by Jan 17, 2019

In the heat of the moment, it’s hard to stay calm and challenge your ingrained thought patterns but try asking these centering questions to cool down your emotions, get back in balance and engage in that conversation,

“The temptation to quit will be greatest just before you are about to succeed.”

– Chinese Proverb

Since my last post Roadmap to Navigating the Holidays Without Conflict I’ve been getting lots of emails asking for more strategies to help you maintain your cool during difficult conversations. Although there are many strategies I can suggest, asking yourself a centering question will help you challenge your thoughts, calm your emotions and get your balance back when tensions are running high. I share below some of my favorite questions and a guide to help you create your own.


What Are Centering Questions and How Do They Work?

When we are triggered during a difficult conversation, our rational brain shuts down and we become quite disoriented. Complex thinking and decision-making disappear, our memory becomes compromised (we hardly remember anything good about the other person) and we narrow our perspective to “I’m right and you’re wrong!” However, we can learn to override our nervous system, regulate our emotions and stay present.

Centering questions are questions we ask ourselves that help us focus our attention on something other than the tension and calm our minds in highly emotional conversations. They stop our emotions in their tracks so we can return to clear thinking and communication.

All information we receive from our five senses passes through our emotional brain creating emotional linked memories. A song, a smell, a taste, an image will immediately remind us of a place, a person, a moment along with a feeling attached to it: happiness, surprise, excitement, elation, sadness, anger, frustration, and so on.

Over the course of our lives, we accumulate thousands of emotional memories that invoke automatic emotional responses whenever we encounter situations similar to our stored memories. With time, our emotional brain refers to those stored memories and determines our behavior before our rational brain even knows what’s happening. This is why, under certain circumstances, we react (without even thinking) in a way we later regret. We’ve been emotionally hijacked!

Thinking before speaking prevents the emotional hijacking. Centering questions help us stay cool and collected, think and communicate what we feel and think instead of arguing or walking away. When you notice yourself being triggered by what someone has said or done, take a deep breath (or two!) and ask yourself a centering question.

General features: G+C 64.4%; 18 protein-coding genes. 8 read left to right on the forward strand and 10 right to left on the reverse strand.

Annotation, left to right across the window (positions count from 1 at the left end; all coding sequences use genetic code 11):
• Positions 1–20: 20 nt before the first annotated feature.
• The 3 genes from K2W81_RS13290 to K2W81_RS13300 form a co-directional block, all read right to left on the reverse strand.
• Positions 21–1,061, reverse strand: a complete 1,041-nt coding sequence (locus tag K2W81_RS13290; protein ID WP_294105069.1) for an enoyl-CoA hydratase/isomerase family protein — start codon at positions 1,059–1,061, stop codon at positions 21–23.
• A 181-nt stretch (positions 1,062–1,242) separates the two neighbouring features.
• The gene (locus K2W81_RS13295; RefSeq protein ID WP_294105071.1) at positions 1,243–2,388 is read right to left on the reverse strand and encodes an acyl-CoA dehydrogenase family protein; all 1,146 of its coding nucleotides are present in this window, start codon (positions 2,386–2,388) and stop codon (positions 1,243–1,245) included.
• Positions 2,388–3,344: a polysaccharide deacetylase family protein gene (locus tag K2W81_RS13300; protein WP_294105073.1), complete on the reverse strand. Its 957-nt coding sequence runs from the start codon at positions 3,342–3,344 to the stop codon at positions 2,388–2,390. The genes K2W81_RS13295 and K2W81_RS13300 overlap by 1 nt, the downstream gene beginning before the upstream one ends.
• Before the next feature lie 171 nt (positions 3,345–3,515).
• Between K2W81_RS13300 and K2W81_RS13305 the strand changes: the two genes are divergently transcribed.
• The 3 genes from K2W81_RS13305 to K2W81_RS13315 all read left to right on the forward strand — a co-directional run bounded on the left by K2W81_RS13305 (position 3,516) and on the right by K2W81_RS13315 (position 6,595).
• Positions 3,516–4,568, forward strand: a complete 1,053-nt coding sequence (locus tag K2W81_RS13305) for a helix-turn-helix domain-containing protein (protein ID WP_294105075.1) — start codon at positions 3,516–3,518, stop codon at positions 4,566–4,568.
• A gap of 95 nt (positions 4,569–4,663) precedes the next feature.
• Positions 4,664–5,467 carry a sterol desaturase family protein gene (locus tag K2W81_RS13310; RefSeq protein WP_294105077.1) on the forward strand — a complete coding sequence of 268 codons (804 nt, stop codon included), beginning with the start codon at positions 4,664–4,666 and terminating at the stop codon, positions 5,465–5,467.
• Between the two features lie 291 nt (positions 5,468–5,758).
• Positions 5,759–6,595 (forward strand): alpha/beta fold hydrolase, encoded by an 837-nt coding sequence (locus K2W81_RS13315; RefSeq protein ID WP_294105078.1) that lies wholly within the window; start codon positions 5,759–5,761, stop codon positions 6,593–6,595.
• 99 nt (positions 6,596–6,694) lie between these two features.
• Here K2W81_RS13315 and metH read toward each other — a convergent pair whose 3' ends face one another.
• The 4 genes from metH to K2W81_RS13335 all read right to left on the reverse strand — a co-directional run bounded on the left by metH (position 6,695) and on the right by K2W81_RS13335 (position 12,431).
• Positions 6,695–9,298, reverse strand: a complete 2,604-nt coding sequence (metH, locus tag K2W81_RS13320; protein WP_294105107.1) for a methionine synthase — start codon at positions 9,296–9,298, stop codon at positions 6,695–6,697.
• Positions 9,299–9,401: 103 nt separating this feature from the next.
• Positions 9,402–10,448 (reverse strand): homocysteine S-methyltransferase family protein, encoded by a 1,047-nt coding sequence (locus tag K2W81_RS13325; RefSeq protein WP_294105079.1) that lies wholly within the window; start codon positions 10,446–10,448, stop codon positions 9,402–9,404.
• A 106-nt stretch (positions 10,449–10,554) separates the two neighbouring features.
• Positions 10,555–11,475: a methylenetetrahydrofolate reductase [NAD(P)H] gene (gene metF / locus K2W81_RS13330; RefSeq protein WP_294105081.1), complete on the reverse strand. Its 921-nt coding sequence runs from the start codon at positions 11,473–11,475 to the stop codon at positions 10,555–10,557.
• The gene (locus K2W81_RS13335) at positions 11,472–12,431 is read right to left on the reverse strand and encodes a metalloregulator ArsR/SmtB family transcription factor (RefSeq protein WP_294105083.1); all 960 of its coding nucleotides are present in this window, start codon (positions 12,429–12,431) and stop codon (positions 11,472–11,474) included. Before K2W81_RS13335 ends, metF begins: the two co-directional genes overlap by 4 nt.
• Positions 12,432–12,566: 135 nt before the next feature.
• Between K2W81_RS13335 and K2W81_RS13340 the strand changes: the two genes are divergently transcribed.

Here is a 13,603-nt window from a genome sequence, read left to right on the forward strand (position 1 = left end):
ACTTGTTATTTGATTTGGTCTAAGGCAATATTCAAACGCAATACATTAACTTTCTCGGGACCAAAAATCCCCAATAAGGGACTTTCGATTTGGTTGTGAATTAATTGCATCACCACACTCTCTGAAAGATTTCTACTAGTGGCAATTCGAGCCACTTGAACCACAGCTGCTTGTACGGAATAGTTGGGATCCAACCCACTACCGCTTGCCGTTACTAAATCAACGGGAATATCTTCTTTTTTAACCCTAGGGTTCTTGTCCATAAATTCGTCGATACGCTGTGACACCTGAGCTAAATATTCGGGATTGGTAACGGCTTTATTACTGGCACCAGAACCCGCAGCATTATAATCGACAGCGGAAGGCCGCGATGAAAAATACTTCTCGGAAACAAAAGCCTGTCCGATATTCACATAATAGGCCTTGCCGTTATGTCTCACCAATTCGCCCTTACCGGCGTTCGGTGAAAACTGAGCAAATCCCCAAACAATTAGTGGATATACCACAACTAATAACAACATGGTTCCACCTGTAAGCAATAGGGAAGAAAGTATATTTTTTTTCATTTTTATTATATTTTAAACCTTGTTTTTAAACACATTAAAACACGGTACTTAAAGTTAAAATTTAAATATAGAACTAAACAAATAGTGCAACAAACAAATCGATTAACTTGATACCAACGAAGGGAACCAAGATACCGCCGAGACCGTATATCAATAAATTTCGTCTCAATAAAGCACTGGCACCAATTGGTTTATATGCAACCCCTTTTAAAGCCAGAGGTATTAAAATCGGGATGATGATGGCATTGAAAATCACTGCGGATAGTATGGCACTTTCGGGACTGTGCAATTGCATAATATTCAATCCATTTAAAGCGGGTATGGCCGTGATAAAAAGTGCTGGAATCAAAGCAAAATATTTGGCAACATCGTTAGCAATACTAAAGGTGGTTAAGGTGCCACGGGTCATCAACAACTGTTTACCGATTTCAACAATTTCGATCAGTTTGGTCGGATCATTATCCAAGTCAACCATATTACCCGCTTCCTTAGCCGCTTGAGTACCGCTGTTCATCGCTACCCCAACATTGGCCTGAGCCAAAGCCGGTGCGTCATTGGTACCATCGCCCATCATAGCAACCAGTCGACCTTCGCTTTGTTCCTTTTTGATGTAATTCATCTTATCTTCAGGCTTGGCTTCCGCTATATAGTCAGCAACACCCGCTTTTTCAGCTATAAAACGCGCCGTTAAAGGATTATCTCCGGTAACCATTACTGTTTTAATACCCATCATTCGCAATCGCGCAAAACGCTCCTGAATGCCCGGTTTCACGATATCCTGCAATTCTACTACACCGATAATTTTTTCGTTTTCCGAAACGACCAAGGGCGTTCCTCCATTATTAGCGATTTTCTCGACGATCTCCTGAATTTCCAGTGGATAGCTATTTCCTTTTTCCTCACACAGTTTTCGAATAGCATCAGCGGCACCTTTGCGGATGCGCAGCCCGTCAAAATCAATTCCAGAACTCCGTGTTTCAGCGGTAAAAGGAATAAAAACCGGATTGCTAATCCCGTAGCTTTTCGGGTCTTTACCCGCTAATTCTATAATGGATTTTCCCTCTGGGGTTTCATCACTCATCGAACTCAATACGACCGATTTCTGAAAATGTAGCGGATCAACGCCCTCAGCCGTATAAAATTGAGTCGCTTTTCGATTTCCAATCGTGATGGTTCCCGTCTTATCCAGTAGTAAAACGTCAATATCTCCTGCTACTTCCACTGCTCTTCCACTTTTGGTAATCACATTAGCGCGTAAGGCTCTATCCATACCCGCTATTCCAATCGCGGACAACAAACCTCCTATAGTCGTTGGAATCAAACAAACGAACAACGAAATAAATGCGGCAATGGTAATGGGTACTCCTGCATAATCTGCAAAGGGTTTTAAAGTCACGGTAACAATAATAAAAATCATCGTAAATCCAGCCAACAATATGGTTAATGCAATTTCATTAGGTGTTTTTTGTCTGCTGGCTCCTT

Examples of Centering Questions:


  • It’s real, but is it true (or past memory)? – By telling myself “it’s real” I acknowledge that my feelings are genuine and real to me. When I ask “Is it true (or past memory)?” I question whether my feelings are based on what’s happening right now or on past experience. People change. Situations change. You will have a more positive exchange if you take every conversation for what it is at that very moment rather than bringing past memories back to life.
  • What else could this be? – If you are feeling annoyed it’s probably because you took their comments/actions too personally and are feeling attacked somehow. Believe me, the other person is not out to get you. It’s probably something else. Asking “What else could this be?” sparks compassion as helps you switch your attention from yourself to the other person and realize that they may be just having a bad day. We never know what battles others are fighting.
  • Will this matter tomorrow (or in 10 years or when I am 80)? – What would your future self tell you about this exchange? This question encourages you to decide whether this argument is worth continuing or whether it’s just bickering.


Why Does This Work?


Questions are an effective way to stop emotional reactions because they trigger our rational brain which was ambushed by our emotions. Our brain loves a good question so much that it can’t think of anything else but the question. If the brain is answering a question, it can’t engage in an argument at the same time.

Create Your Own Centering Questions


These are some examples but you can certainly create your own centering questions. Here are some of my clients’ creations:

Turn a quote into a question: (A day without a smile is a day wasted“)

Am I wasting my smile and my day right now, in this argument?

What would your favorite character or personality do if they were in your shoes?

“What would Michael Scott (The Office) do right now? or

What would Oprah do right now?“

Be creative. Have fun and don’t overthink this. Pick one question, put it to the test, then adjust as needed. The important thing is to ask a question that will make you stop and think and take control of your emotions so that your emotions don’t control you.





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